Q. Experts are always saying that many parents install children's car seats incorrectly. What are parents doing wrong?

A. The three biggies, says Karen Blackburn, traffic safety specialist for the Automobile Association of America in Garden City: The seat is too loose, it's in the wrong spot and it's facing in the wrong direction.

advertisement | advertise on newsday

"Most people can't get a good fit," Blackburn says. Parents shouldn't be able to move the base more than one inch once installed, and, ideally, not at all, she says.

Other mistakes include parents using out-of-date equipment handed down or purchased at a garage sale. Parents might also use the car's latch attachment and seat belts incorrectly or jointly, which could cause strain on the car seat and cause it to crack, she says.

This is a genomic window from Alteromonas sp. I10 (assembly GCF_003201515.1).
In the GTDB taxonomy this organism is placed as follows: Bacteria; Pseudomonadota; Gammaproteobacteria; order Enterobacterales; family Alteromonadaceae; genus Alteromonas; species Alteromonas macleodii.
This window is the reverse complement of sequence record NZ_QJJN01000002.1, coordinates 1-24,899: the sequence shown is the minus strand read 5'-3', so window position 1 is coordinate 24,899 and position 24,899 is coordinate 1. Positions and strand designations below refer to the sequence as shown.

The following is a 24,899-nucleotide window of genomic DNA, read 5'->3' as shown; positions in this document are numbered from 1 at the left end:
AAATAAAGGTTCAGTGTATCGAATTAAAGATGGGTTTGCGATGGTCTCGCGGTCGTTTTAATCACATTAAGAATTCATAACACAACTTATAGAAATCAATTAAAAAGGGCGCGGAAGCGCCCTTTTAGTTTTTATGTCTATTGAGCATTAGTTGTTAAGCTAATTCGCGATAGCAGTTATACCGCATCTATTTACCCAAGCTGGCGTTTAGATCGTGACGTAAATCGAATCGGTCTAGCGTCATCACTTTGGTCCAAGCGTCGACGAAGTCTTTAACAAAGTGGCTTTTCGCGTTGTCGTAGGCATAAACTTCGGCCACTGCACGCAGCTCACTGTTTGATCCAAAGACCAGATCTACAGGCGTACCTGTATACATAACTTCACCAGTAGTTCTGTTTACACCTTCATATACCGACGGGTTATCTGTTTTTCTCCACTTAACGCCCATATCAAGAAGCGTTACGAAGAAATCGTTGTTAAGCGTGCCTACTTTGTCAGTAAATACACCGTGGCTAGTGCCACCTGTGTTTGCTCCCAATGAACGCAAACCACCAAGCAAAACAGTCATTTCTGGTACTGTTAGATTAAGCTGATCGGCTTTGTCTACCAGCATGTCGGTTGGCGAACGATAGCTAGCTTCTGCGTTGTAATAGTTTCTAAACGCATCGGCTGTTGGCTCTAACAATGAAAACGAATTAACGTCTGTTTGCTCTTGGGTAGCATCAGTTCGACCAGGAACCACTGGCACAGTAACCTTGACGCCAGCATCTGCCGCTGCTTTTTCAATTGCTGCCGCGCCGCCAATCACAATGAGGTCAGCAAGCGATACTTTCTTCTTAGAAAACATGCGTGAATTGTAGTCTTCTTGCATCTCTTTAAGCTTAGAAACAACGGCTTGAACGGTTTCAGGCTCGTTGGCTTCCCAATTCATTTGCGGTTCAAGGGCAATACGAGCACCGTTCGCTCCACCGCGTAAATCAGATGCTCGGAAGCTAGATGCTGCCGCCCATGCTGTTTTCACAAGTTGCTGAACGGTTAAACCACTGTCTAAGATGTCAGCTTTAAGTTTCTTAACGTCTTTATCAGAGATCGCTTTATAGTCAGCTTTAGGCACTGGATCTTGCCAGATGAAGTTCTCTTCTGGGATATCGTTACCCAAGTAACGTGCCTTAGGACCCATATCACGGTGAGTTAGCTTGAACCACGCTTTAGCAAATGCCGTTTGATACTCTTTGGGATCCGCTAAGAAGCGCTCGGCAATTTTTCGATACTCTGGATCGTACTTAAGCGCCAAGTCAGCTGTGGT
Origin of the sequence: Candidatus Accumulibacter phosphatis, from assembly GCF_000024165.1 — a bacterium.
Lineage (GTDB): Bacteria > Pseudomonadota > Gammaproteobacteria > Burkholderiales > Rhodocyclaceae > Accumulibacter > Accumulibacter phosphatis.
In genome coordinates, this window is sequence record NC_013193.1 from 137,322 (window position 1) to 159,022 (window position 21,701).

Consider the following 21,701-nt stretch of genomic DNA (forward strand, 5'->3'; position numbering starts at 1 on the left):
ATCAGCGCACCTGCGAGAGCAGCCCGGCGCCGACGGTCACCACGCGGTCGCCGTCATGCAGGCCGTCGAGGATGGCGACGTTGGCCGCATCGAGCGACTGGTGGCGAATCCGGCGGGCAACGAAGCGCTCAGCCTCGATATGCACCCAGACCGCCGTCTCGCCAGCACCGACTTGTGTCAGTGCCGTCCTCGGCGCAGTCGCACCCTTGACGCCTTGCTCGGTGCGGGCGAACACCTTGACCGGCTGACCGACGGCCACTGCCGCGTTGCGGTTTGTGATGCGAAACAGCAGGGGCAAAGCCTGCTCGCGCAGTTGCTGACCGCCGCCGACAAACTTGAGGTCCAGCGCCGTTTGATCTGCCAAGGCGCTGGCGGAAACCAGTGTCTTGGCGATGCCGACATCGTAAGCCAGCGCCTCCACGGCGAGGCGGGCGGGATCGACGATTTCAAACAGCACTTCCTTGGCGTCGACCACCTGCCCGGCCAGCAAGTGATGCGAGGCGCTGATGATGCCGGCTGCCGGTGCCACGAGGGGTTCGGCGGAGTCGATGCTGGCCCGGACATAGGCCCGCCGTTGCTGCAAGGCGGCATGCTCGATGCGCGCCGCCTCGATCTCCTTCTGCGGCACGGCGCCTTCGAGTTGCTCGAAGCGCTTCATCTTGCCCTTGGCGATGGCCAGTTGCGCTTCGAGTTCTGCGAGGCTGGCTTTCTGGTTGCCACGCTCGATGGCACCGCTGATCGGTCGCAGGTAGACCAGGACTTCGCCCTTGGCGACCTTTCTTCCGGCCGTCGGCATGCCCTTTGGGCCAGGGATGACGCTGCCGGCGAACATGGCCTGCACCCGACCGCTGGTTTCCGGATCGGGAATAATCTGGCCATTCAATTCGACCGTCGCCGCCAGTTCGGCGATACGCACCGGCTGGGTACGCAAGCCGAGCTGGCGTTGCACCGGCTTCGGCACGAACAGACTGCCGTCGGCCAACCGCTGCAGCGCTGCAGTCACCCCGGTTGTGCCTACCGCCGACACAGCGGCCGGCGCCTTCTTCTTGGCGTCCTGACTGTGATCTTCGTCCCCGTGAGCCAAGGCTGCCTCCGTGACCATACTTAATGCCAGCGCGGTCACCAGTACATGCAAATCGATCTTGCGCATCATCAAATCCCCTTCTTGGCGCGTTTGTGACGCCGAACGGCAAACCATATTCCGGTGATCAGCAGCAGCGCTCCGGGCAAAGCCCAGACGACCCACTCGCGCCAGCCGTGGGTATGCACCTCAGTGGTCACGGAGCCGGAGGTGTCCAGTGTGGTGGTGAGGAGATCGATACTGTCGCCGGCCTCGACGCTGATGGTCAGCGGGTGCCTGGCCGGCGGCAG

Some parents use the wrong-size seat for the child's size, says Rachel Lugo, a certified car seat technician and regional director of EAC Network, a not-for-profit community organization.

Parents also use other products that they shouldn't, both Blackburn and Lugo say. For instance, a mirror they attach to a window or a headrest so they can see the child while driving. "It can get dislodged in a crash and hit your baby in the head," Blackburn says. Also, it distracts the driver. "Where are the parent's eyes supposed to be? On the road," Lugo says.

The Suffolk County Police Department and EAC Network are offering a free check from 10 a.m. to 2 p.m. June 6 at the Southold Fire House; call 631-648-7100, ext. 219 for an appointment. Cohen Children's Medical Center in New Hyde Park is offering a free check on June 14; call 718-470-3352 for an appointment.